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Deezer expands Hi-Fi beyond Sonos to Google Cast and Chromecast speakers



Once nipping at the heels of Spotify in the world of music streaming services, we don’t hear too much about Deezer these days. Little surprise: today, the company originally based out of Paris only has around 12 million active users, just a fraction of Spotify’s 140 million, across its 185-country footprint and 43 million tracks.

Today, the company is launching a service that it hopes will help it boost those numbers, specifically among higher-margin users who are willing to pay rather than simply use Deezer’s freemium tier. It’s expanding Deezer HiFi, a $19.99/month high fidelity tier, to any wireless speaker system that supports Google Cast, Chromecast Audio or on any Chromecast built-in speaker using Deezer’s mobile app. This will mean that HiFi is expanding to to speakers from Sony, Samsung, Yamaha and Bang & Olufsen, Onkyo, Pioneer, AudioPro and Devialet.

The expansion comes about two years after Deezer took its first baby step into partnerships with speaker companies: it originally announced a global expansion of the service, previously called Deezer Elite, in partnership with Sonos.

It also comes a couple of weeks after Deezer announced its first integration with Google Home, making the service usable with Google’s voice-responsive hub.

It’s now clear how many users Deezer has picked up to date from its Sonos partnership (we’re asking). You have to wonder, though, about whether Deezer is being pushed into these expansions by virtue of other market movements. Sonos has been working on its own voice-controlled smart speaker to compete with the Echo from Amazon and Google’s Home service, which is excepted to be fully revealed in September to work with a number of content and voice service providers.

Deezer HiFi is part of the somewhat-crowded throng of music services and products that have been built in recent years to cater to listeners who want sound quality significantly better than what you can get on an average streaming service and average speakers.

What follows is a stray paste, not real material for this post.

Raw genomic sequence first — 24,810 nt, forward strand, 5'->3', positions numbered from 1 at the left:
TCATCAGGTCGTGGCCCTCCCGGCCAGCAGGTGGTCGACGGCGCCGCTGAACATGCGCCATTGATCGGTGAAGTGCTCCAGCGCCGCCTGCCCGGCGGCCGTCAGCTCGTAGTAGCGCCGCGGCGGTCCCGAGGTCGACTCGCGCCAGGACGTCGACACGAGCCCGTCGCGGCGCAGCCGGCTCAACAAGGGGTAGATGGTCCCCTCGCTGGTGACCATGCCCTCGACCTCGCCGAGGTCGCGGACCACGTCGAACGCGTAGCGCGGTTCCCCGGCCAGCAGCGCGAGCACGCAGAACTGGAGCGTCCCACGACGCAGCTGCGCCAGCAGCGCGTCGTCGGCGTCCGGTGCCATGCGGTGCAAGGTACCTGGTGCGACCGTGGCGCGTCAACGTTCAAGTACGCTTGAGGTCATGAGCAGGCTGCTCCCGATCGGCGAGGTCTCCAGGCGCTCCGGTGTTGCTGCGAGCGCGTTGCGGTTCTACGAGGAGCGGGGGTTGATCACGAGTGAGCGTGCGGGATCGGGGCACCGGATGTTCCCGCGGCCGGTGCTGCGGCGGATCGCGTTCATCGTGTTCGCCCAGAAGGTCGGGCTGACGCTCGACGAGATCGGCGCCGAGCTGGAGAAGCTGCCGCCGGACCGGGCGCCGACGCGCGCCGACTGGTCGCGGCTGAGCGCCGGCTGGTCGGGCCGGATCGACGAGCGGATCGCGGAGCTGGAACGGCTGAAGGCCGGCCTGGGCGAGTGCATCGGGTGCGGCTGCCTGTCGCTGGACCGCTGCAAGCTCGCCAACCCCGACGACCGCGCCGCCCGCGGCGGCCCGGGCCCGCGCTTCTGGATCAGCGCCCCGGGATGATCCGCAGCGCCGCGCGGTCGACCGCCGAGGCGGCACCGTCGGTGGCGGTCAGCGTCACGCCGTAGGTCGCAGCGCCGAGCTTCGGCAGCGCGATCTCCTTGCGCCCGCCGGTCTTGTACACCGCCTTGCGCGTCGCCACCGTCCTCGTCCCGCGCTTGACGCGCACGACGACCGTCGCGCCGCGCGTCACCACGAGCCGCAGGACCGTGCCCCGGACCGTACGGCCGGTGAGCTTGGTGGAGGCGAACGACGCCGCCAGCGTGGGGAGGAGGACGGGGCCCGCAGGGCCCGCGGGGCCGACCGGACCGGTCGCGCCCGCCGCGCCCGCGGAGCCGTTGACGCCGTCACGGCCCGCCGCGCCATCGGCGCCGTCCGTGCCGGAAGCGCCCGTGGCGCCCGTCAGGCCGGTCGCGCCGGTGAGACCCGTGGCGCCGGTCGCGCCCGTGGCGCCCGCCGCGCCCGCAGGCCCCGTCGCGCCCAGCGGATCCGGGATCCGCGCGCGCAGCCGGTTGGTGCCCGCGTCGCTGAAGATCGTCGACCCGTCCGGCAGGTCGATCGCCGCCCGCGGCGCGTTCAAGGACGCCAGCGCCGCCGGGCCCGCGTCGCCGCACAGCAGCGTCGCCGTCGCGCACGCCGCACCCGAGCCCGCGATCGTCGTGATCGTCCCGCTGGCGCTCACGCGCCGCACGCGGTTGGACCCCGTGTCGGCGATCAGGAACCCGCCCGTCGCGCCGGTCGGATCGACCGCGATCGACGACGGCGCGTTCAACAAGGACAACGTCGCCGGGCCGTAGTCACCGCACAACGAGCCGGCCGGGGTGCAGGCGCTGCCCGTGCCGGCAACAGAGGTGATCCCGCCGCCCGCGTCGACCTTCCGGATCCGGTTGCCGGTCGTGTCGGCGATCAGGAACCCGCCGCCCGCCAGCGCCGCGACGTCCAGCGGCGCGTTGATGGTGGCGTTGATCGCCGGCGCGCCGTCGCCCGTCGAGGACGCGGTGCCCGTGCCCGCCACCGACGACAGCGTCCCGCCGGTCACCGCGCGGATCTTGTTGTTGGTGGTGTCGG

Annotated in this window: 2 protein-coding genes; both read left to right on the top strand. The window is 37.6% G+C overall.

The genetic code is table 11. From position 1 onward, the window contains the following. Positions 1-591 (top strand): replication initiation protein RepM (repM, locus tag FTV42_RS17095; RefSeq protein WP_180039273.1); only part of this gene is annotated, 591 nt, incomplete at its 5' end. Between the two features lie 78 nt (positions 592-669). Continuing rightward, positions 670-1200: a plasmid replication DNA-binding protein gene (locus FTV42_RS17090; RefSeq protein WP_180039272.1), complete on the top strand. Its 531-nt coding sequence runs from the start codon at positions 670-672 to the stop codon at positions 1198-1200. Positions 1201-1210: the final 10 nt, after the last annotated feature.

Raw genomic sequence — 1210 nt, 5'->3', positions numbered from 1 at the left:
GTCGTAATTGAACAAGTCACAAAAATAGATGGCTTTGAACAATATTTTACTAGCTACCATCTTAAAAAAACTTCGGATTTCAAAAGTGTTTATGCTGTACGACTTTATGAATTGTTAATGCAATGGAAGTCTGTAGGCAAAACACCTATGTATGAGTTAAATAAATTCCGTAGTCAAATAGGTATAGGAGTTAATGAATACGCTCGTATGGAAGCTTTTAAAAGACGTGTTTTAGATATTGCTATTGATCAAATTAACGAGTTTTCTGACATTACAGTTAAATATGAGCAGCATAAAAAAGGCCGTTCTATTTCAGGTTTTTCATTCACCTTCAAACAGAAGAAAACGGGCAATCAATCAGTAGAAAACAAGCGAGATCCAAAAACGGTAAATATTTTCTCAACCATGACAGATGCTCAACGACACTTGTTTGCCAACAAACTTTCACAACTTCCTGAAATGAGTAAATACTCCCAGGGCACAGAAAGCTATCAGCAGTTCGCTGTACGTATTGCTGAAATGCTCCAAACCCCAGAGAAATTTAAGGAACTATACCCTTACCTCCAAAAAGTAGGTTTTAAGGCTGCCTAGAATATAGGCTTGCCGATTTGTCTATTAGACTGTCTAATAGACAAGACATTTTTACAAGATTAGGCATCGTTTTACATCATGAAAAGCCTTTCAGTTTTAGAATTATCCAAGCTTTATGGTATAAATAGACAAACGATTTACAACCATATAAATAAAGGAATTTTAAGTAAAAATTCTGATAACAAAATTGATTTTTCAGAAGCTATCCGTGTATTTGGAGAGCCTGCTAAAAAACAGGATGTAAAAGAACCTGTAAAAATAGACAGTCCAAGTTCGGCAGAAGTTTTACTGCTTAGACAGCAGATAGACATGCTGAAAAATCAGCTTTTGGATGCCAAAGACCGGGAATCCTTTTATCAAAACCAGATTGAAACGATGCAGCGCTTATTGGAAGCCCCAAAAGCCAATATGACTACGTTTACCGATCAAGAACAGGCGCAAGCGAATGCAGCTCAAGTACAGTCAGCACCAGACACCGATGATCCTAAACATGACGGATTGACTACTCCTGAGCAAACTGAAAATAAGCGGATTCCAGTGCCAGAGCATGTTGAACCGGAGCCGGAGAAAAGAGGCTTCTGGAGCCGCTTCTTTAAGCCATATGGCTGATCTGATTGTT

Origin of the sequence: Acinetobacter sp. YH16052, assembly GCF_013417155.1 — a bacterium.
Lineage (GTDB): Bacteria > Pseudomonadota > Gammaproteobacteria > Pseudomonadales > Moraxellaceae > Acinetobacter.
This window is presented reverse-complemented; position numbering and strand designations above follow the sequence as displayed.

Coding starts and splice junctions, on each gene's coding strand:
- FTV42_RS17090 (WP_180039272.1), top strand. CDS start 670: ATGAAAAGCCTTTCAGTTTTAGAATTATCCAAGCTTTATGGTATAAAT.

Others that are part of this trend include Tidal, the music service owned by Shawn Carter (Jay-Z) with lots of buy-in from other big-name musicians; and speaker makers like Devialet (also based out of Paris, like Deezer, and like Tidal backed by Carter, but also Foxconn, Andy Rubin and others). Spotify is reportedly working on launching its own Hi-Fi service soon, too.

Deezer’s service specifically promises “lossless capture of original analog audio source quality at 5x the bitrate at 1,411 kbps” using the FLAC codec.

While part of the significance of this deal is about how it’s showing the Deezer is trying to grow its business by focusing on specific, higher-end tiers of users, it’s also notable because it is one more sign of how streaming music is being drawn into the connected home experience, as one of the main use cases for voice-activated hubs.

“With more and more consumers embracing voice-activated services and a clear market for high quality audio, it is important that we are in a position to offer both to ensure the best possible experience,” said Riad Hawa, Deezer VP of Hardware Partnerships, in a statement. “Through deepening our relationship with existing partners and expanding our product offering, we believe that we deliver just this.”

This is not the only move that Deezer has made to scale its business. The company tried (but ultimately failed) to list itself publicly. And according to this report, it was among the companies that considered buying Soundcloud before the latter troubled streaming service secured emergency funding instead. Deezer also later raised some funding in the wake of its IPO cancellation. Since being founded in 2007, Deezer has raised about $217 million, with backers including Access Industries (which owns Warner Music), Orange (France Telecom), and Xavier Niel.



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